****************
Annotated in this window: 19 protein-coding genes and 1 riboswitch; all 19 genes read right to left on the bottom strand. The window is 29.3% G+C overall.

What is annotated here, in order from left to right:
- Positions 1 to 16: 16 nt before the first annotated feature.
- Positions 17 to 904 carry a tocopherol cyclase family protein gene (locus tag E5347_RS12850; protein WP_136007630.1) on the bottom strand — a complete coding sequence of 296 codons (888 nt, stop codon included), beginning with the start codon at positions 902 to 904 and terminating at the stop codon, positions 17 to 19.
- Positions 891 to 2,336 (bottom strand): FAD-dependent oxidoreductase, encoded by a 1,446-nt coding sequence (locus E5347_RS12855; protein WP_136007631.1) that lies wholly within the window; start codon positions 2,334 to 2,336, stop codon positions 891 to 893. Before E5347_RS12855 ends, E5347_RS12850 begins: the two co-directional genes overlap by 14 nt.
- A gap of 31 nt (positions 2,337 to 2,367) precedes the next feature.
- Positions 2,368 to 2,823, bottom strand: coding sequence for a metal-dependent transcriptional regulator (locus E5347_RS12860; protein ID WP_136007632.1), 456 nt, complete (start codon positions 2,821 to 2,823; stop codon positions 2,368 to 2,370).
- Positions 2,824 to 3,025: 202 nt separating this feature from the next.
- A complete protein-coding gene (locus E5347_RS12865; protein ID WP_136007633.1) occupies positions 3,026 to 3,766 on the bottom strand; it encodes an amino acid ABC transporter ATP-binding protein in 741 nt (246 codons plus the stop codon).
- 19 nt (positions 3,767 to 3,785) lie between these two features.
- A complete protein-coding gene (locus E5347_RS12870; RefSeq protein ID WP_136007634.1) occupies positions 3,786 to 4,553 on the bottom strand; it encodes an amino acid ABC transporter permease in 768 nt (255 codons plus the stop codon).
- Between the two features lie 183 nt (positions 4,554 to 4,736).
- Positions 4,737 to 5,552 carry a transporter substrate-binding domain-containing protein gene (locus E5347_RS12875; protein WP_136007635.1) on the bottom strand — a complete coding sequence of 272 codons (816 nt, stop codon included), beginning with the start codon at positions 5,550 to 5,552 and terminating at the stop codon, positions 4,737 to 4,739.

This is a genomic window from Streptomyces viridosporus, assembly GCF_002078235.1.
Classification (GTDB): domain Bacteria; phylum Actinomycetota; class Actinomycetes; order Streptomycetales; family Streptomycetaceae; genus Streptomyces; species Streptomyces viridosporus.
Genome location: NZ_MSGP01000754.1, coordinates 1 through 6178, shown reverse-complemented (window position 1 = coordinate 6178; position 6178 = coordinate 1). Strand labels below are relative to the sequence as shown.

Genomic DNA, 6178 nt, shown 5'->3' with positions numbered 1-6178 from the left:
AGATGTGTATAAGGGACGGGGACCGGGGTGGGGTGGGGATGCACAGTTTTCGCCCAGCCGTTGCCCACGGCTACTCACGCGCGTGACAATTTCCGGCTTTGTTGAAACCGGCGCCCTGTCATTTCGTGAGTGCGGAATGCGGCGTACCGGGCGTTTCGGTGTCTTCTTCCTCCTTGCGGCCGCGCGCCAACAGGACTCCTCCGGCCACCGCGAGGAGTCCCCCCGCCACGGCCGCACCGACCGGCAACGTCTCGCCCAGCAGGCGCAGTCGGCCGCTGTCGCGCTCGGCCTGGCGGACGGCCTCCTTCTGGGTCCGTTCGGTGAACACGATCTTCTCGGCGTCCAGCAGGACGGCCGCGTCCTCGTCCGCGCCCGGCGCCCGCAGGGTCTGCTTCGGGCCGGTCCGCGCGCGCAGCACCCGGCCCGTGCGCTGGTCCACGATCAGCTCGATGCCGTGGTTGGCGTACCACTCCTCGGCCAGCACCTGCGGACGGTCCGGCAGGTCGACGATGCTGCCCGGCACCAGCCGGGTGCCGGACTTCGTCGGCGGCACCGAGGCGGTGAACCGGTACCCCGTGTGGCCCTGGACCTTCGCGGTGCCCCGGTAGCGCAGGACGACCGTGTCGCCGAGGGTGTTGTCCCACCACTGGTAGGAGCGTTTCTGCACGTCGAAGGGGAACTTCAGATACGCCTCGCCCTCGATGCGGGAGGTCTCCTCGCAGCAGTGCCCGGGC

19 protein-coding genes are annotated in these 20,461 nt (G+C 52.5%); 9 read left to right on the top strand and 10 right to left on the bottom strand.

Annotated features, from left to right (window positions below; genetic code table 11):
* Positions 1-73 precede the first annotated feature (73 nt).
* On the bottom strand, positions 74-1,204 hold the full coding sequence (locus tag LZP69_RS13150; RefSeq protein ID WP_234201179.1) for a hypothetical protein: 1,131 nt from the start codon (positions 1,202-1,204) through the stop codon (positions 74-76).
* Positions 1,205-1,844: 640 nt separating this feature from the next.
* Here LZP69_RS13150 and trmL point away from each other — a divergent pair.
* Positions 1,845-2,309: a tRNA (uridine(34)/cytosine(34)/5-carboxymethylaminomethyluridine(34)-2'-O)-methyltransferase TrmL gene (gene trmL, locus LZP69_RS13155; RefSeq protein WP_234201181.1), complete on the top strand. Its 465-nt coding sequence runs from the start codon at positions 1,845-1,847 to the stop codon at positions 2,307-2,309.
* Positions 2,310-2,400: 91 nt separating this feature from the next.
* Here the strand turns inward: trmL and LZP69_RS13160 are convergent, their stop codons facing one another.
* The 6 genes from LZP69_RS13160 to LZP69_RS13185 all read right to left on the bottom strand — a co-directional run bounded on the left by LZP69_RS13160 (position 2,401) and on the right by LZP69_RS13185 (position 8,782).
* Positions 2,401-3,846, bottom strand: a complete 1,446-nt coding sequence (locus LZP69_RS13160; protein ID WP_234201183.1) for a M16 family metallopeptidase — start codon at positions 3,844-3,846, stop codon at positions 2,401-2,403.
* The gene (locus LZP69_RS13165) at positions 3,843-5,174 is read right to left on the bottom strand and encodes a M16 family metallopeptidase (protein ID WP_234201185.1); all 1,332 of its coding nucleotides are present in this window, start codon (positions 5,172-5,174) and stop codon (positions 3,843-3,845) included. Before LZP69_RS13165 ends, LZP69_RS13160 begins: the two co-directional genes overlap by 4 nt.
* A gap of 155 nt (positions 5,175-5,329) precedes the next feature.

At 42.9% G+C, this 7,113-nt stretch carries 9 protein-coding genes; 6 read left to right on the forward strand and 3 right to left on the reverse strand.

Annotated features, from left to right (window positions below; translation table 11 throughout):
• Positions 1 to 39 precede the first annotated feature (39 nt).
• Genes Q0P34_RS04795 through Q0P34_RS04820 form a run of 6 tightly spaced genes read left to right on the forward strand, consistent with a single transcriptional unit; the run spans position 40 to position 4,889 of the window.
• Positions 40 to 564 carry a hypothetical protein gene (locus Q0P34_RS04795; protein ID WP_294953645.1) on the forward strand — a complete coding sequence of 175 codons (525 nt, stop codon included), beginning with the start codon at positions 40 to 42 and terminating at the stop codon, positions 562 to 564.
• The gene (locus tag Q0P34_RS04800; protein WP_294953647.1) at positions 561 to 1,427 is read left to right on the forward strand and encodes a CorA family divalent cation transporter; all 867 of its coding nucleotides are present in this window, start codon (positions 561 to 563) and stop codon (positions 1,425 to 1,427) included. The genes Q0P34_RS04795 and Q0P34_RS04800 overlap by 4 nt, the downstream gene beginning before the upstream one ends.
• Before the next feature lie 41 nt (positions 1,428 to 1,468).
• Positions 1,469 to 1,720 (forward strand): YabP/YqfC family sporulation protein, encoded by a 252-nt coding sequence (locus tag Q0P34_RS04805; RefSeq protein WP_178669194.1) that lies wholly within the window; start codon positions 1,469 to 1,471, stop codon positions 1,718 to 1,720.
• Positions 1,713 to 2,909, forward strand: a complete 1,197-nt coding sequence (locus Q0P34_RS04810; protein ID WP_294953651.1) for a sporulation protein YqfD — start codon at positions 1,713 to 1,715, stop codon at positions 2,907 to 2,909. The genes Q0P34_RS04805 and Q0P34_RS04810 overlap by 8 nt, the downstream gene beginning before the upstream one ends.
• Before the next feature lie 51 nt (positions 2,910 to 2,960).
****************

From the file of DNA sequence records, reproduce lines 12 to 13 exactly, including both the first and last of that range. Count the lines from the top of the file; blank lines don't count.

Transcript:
- Between the two features lie 183 nt (positions 4,554 to 4,736).
- Positions 4,737 to 5,552 carry a transporter substrate-binding domain-containing protein gene (locus E5347_RS12875; protein WP_136007635.1) on the bottom strand — a complete coding sequence of 272 codons (816 nt, stop codon included), beginning with the start codon at positions 5,550 to 5,552 and terminating at the stop codon, positions 4,737 to 4,739.